In Case You Missed It…Week In Review June 9-13

on June 14 2014 | in Week in Review | by | with No Comments

china luxury

This week in the news, Zara plans to set up shop on Tmall, Tiffany & Co. is partnering with a Chinese artist for its latest marketing campaign, Marks & Spencer is looking for a partner for its expansion in China, Prada has opened its fifth store in Shanghai, and China has entered a new luxury market era.

Zara to Set Up Shop on Tmall
Spanish retailer Zara hopes to attract a wider range of Chinese shoppers, especially those in lower-tier cities, by opening up an online shop on Tmall. Zara isn’t the first fashion label to try to capture a piece of China’s 1.84 trillion yuan e-commerce market, with Burberry, Gap, Asos, and Uniqlo having already opened stores on Tmall. Pull&Bear and Bershka, also owned by Inditex, already have stores on Tmall. Additionally, Inditex has 450 brick-and-mortar stores in China, of which 152 are Zara stores. Although the company suffered its biggest decline in five years with net profit falling by 7.3 percent to 406 million euros due to the strength of the euro, the company beat analysts’ forecasts due to cost control.

Tiffany Collaborates with Chinese Artist to Market Its Keys Collection
Luxury jeweler Tiffany & Co. has partnered with renowned Chinese painter Yu Hong – known for her paintings of women – to create a number of portraits of women with Tiffany’s signature key symbolically “unlocking” the women’s futures. Tiffany is not only trying to market its Keys collection, but is looking to better position itself in the Chinese market and to appeal to more consumers. Collaborating with a local artist, particularly one with a largely female fan base, could win over new consumers. The multifaceted campaign also looks to reach out to more consumers by using familiar faces in their portraits. One portrait that has surfaced on the jeweler’s Facebook page is of the well-known Chinese actress Zhang Ziyi.

Marks & Spencer No Longer Wants to Go Solo in China
British retail giant Marks & Spencer (M&S) is revamping its China plans, which could include creating a partnership with a Chinese company. M&S managing director for greater China Stephen Rayfield said the company’s goal is to “work with a strong partner with excellent local experience and expertise and accelerate growth across China.” Since entering the Chinese market in 2008, Marks & Spencer has opened 15 stores in greater China, with seven in Shanghai alone, and the stores are wholly owned by M&S. The company plans to close 5 stores in second and third-tier cities and open new ones in Beijing and Guangzhou. The company launched an online store on Taobao last year.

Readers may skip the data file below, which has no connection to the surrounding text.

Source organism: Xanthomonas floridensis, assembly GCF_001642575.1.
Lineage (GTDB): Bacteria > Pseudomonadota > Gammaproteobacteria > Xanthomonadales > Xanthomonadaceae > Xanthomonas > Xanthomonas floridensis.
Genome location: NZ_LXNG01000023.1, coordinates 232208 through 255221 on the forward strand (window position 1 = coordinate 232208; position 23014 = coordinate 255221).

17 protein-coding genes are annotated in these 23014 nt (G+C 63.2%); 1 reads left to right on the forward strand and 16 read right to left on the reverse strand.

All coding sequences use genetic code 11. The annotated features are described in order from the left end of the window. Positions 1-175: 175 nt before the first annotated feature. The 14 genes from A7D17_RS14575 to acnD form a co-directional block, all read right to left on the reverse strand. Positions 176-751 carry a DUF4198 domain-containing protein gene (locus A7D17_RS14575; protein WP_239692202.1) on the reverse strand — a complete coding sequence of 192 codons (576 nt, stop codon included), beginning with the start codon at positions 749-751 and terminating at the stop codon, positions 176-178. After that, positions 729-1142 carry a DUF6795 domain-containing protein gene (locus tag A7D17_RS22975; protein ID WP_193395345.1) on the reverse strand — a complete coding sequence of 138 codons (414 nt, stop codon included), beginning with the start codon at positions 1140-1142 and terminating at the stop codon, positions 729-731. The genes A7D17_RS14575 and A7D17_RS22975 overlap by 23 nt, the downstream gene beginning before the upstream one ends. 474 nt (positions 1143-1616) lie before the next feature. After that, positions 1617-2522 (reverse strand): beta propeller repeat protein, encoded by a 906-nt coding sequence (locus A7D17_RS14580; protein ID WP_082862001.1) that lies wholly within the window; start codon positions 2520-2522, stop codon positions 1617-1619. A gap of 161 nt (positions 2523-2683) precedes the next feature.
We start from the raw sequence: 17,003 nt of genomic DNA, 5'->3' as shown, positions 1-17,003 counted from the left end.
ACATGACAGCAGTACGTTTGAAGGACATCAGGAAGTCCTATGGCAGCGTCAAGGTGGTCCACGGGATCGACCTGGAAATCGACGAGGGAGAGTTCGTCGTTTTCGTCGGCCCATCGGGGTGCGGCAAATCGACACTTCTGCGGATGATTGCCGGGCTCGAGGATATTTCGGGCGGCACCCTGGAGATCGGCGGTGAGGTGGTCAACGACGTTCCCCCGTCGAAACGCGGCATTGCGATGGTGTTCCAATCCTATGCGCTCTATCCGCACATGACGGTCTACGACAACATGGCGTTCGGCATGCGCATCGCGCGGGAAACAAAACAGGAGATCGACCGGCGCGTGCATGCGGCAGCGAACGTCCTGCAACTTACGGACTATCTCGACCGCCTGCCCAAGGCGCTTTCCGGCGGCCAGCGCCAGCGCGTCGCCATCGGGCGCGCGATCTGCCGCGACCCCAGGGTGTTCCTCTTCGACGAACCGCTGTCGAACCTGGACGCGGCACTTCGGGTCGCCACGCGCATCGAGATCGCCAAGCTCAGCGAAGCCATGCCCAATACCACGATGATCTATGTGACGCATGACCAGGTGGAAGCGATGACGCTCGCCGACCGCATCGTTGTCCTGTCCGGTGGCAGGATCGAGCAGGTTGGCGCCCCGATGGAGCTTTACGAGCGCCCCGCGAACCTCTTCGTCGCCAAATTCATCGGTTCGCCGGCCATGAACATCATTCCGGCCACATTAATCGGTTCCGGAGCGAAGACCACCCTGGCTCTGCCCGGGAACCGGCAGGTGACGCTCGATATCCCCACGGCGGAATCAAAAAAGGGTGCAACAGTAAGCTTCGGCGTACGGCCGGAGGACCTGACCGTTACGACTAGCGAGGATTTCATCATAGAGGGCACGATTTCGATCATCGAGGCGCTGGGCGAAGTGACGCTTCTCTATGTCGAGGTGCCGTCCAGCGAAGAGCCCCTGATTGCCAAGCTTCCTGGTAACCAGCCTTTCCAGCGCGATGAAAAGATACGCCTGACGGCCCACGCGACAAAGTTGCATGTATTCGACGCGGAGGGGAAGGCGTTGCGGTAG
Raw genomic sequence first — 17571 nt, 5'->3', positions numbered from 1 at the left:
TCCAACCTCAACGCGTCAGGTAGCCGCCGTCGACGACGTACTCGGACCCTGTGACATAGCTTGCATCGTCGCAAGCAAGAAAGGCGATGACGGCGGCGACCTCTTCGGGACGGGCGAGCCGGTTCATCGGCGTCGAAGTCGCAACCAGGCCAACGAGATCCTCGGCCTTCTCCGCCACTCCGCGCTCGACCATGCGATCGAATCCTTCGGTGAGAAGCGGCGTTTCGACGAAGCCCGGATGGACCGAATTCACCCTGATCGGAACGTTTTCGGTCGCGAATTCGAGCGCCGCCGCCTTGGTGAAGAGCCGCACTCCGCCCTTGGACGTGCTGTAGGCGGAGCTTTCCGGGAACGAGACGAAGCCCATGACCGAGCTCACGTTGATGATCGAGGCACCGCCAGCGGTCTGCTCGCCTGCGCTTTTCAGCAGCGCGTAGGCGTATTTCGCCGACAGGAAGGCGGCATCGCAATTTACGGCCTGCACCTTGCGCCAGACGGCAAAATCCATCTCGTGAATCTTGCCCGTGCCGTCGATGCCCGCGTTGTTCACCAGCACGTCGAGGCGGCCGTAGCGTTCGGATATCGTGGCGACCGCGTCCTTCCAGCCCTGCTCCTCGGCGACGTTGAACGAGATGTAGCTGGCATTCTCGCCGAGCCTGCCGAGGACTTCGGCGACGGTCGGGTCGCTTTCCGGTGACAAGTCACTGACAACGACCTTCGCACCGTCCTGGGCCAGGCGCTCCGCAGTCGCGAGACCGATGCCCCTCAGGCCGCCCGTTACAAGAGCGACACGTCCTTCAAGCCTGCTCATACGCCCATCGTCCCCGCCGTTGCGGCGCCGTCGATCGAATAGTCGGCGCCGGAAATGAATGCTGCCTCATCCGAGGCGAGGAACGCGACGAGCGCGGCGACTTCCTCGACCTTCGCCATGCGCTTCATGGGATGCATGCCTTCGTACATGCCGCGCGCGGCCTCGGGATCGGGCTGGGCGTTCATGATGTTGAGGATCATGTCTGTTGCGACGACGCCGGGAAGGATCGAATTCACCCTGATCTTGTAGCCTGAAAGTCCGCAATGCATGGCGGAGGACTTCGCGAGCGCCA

Prada Opens Fifth Store in Shanghai Despite Slipping Sales
Prada has opened its fifth store in Shanghai at “L’Avenue” mall in the city’s Changning district. The 1,000 square-meter store was designed by Italian architect Roberto Baciocchi and features Prada’s men and women’s leather goods, accessories, footwear and ready-to-wear collections. The new Shanghai store follows recent store openings in Beijing and Xian. In May, Prada rolled out its fourth store in Beijing in the In88 mall and launched its second store in Xian at the Modern Capital Printemps mall. Prada’s sales and earnings in the first quarter have come under pressure due to weaker spending by Chinese tourists and rising costs from store expansions.

China Enters New Luxury Market Era
China is becoming a normal emerging market. In 2013, luxury spending increase by just 2 percent, compared to the rate of 7 percent in 2012. Now, companies are skirting their associations with super-rich extravagance, stressing factors like quality and authenticity over opulence when marketing their products. The trend reflects larger changes in consumer taste as well as China’s current political climate. Despite the overall slowdown on luxury purchases, interest in women’s fashion brands has increased dramatically. Since almost 70 percent of Chinese women now work away from home, what was once a male-dominated market is gaining an increasingly feminine appeal.

image source: shanghai tang

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